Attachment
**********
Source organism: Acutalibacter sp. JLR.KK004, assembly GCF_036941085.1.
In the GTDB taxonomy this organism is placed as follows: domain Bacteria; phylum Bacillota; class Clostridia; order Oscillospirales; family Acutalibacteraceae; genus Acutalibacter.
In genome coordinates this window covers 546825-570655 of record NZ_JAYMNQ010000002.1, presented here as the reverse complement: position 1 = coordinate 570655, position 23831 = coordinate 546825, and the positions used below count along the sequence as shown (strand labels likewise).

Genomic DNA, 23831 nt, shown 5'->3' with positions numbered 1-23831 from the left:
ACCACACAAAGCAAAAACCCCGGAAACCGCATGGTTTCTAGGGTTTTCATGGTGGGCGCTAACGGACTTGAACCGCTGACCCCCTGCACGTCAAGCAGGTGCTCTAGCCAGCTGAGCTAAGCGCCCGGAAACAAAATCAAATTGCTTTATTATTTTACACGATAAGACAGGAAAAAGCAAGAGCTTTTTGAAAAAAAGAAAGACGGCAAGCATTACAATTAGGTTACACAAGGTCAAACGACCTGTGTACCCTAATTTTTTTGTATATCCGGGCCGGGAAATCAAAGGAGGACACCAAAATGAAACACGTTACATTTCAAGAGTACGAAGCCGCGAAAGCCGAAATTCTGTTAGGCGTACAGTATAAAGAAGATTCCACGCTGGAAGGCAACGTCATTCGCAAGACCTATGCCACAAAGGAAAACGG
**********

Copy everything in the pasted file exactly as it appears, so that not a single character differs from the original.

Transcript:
Source organism: Acutalibacter sp. JLR.KK004, assembly GCF_036941085.1.
In the GTDB taxonomy this organism is placed as follows: domain Bacteria; phylum Bacillota; class Clostridia; order Oscillospirales; family Acutalibacteraceae; genus Acutalibacter.
In genome coordinates this window covers 546825-570655 of record NZ_JAYMNQ010000002.1, presented here as the reverse complement: position 1 = coordinate 570655, position 23831 = coordinate 546825, and the positions used below count along the sequence as shown (strand labels likewise).

Genomic DNA, 23831 nt, shown 5'->3' with positions numbered 1-23831 from the left:
ACCACACAAAGCAAAAACCCCGGAAACCGCATGGTTTCTAGGGTTTTCATGGTGGGCGCTAACGGACTTGAACCGCTGACCCCCTGCACGTCAAGCAGGTGCTCTAGCCAGCTGAGCTAAGCGCCCGGAAACAAAATCAAATTGCTTTATTATTTTACACGATAAGACAGGAAAAAGCAAGAGCTTTTTGAAAAAAAGAAAGACGGCAAGCATTACAATTAGGTTACACAAGGTCAAACGACCTGTGTACCCTAATTTTTTTGTATATCCGGGCCGGGAAATCAAAGGAGGACACCAAAATGAAACACGTTACATTTCAAGAGTACGAAGCCGCGAAAGCCGAAATTCTGTTAGGCGTACAGTATAAAGAAGATTCCACGCTGGAAGGCAACGTCATTCGCAAGACCTATGCCACAAAGGAAAACGG